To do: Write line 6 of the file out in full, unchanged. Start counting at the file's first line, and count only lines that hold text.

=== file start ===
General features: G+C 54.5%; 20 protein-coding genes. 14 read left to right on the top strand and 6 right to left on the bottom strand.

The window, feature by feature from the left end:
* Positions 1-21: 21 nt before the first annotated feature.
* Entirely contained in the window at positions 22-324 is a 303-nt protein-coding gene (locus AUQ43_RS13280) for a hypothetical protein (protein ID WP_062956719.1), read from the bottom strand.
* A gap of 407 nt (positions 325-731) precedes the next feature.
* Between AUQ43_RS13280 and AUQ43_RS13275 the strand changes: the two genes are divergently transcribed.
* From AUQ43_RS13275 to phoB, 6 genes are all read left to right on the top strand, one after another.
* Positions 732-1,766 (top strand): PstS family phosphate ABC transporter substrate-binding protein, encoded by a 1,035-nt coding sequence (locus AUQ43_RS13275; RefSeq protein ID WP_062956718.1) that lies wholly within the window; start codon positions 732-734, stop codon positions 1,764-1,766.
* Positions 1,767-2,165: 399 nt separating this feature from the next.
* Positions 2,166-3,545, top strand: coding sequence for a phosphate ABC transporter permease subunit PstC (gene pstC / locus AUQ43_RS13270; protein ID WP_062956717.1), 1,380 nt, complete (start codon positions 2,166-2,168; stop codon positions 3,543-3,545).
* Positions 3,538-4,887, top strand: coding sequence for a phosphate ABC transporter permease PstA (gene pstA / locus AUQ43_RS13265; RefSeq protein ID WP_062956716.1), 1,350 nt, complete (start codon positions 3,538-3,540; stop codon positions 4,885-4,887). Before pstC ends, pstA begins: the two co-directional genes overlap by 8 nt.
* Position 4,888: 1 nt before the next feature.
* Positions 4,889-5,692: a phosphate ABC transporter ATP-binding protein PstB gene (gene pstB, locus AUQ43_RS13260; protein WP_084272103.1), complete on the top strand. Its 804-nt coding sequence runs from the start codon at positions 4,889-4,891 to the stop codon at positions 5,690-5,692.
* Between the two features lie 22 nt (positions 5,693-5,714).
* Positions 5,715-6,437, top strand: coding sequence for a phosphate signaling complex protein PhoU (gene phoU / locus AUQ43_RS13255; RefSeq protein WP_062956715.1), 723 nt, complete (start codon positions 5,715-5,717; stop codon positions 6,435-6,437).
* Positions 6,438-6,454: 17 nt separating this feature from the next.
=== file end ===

* Between AUQ43_RS13280 and AUQ43_RS13275 the strand changes: the two genes are divergently transcribed.